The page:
A close-up of Seraph's textured resin artwork.

As with so many writers, Seraph’s challenge is one of self-doubt: “is it good enough? Who’s going to want to read this?” While she was comfortable sharing personal writing on a medium like Facebook, her audience there consisted of people who know her. It’s writing for an audience she doesn’t know that she finds far more daunting, particularly when that writing is personal. However, the dilemma remains that to practice her skills, she needs to share her writing in order to get feedback, so she is actively working on “condensing my language, being able to convey feeling with less words, and having the confidence to put it out there and receive feedback on it so I can improve.”

“it’s been a real learning journey about different styles of writing and how I express myself through them.”

Despite her impressive list of accomplishments and experiences, Seraph remains humble: “I have my art in three galleries but when someone refers to me as an artist I say ‘oh, well I make art.’ And that’s about not wanting to be arrogant.” Balancing feelings of humility, shame, pride, and arrogance are not easy, but she’s starting to make sense of how she can accept the challenges she faces and grow from them. “My humility, learned through hard lessons, even up to the last year, is a combination of my physical injuries and recently diagnosed mental issues – there’s a name for what I have and it’s not my fault, and that instantly takes a load off and makes a mental illness better, to have it validated and to know that there are nuances to everything and nobody is the same in those challenges,” she explained. Using writing to work through these challenges has been a benefit, despite the underlying fear that no one else will be able to relate. Her focus now is “learning how to work through those things for myself, write about them, make them palatable, and have the courage to share it.”

The catharsis that comes from writing through difficult experiences and complicated emotions isn’t easily obtained, however, because while many people create art just for themselves, Seraph ultimately wants to share her work. She explained “I want people to see it, but I want people to like it and that’s the challenge. If I could get over that next hurdle, then I think I could get even more out of the experience.” It’s perhaps for this reason that she describes herself not as a writer, but “a writer in practice.”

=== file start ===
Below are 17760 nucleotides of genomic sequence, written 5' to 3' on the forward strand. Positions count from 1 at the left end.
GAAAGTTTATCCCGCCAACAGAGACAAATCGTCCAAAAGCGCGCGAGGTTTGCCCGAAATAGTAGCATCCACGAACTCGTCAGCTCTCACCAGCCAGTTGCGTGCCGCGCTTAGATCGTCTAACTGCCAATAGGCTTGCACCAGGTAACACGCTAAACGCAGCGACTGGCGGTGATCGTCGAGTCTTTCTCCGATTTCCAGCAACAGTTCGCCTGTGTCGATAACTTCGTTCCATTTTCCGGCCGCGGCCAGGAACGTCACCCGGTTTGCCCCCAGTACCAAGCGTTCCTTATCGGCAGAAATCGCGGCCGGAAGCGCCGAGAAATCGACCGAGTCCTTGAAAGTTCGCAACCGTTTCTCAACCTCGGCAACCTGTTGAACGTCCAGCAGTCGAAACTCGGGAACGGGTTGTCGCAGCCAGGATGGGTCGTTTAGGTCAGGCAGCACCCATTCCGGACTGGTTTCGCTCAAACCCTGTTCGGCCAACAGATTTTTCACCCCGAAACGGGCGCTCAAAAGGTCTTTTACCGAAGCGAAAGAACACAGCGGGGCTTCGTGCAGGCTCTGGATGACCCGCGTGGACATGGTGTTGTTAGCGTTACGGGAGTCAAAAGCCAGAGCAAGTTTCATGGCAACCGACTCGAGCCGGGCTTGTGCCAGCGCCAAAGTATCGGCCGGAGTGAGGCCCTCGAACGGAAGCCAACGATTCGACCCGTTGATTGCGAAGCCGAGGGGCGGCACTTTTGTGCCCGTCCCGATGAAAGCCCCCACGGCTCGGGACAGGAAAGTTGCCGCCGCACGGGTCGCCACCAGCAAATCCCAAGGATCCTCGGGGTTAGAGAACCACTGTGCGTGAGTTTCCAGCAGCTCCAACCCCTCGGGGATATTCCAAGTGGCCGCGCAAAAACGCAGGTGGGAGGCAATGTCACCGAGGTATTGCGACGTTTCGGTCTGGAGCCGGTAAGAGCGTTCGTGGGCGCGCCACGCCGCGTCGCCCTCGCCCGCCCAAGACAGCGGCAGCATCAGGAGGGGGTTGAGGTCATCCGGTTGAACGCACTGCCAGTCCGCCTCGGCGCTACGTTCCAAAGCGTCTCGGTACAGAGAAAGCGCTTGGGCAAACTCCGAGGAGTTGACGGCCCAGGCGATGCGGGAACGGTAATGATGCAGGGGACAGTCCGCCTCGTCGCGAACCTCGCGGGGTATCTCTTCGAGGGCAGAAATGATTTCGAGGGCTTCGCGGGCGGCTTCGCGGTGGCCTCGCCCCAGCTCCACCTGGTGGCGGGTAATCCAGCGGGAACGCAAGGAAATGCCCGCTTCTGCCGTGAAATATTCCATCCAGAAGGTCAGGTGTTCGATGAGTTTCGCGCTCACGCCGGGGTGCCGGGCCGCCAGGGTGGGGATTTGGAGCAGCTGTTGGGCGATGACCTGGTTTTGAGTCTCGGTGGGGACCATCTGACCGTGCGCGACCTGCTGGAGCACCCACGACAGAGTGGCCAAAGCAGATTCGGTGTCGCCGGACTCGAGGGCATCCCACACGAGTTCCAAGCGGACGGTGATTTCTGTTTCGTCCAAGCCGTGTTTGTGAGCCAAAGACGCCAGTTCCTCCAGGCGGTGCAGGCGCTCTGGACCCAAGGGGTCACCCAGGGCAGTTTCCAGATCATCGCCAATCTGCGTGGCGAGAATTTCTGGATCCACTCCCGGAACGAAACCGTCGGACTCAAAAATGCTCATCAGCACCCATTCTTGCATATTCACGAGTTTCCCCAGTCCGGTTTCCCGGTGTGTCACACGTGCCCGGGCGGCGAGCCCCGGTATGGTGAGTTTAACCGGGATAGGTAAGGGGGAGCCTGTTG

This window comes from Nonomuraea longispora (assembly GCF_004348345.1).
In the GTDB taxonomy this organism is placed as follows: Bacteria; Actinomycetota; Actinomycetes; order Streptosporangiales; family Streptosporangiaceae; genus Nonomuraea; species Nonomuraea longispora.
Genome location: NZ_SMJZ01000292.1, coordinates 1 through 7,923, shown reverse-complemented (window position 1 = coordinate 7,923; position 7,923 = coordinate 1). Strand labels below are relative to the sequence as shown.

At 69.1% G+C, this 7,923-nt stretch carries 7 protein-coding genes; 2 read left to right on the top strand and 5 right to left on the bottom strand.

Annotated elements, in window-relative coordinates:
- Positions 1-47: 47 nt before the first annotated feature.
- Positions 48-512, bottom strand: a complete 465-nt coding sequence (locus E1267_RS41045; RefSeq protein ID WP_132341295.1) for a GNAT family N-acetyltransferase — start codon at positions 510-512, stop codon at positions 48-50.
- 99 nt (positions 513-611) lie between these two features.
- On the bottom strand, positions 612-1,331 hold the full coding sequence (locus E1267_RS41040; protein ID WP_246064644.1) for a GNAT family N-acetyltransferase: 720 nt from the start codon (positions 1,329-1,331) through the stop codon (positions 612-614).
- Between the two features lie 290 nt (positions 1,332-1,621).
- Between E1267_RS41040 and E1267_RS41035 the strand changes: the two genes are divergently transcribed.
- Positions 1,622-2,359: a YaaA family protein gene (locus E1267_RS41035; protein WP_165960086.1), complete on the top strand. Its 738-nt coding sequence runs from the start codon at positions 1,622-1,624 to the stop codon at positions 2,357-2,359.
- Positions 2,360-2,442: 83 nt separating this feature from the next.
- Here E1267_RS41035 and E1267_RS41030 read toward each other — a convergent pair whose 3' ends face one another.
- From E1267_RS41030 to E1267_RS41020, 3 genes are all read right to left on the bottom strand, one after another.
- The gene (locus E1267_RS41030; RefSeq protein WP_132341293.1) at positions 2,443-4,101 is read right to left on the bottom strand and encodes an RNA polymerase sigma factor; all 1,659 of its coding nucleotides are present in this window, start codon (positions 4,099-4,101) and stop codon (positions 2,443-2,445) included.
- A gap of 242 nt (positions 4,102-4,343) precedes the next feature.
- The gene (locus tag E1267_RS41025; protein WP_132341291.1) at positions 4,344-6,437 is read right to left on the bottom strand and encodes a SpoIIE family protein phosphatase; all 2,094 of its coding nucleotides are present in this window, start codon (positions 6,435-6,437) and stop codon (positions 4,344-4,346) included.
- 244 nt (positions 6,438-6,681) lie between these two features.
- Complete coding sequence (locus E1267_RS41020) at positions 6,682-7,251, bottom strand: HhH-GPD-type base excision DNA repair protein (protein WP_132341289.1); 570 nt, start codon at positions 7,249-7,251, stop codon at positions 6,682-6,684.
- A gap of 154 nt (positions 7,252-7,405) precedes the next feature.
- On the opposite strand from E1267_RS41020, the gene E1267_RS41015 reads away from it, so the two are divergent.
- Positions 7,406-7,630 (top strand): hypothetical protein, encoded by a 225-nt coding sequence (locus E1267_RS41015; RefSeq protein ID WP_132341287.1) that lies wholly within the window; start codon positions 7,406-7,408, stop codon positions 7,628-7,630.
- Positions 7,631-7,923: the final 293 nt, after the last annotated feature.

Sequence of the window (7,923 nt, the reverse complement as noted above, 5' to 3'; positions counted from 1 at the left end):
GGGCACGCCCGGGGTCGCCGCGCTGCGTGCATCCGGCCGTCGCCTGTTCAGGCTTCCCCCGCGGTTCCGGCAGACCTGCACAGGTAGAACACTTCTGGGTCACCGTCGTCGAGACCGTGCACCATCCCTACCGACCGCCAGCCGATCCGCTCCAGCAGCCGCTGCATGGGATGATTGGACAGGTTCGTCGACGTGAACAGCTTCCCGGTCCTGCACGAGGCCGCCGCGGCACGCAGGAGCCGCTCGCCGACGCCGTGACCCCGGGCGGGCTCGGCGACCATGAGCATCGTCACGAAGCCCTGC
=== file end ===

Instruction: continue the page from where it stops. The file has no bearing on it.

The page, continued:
Seraph’s advice for new writers is advice that she admits she doesn’t take for herself: don’t let other people shake your confidence. Having felt unworthy according to others’ standards in the past, she’s made it a point to remain encouraging of other people coming to her for advice: “I always tell people, whether it’s in the realm of reconciliation, politics, dance, or visual art, don’t be afraid to express who you really are. And if you need to try on a bunch of different hats to find out who you really are, don’t pay any mind to what other people are saying to you about it.” While she admits this is easier said than done, she noted, “if somebody is giving you negative feedback, you have to ask yourself some questions: who is that person to me, where are they coming from, what is their actual level of expertise, and do I have to walk with this for the rest of my life or can I just leave it here?”

Planets by Seraph-Eden Boroditsky

"if you need to try on a bunch of different hats to find out who you really are, don’t pay any mind to what other people are saying to you about it.”

You can find more of Seraph’s artwork on her Instagram.

Seraph is a member of the Métis nation with roots from Red River and actively engaged with her community and Elders.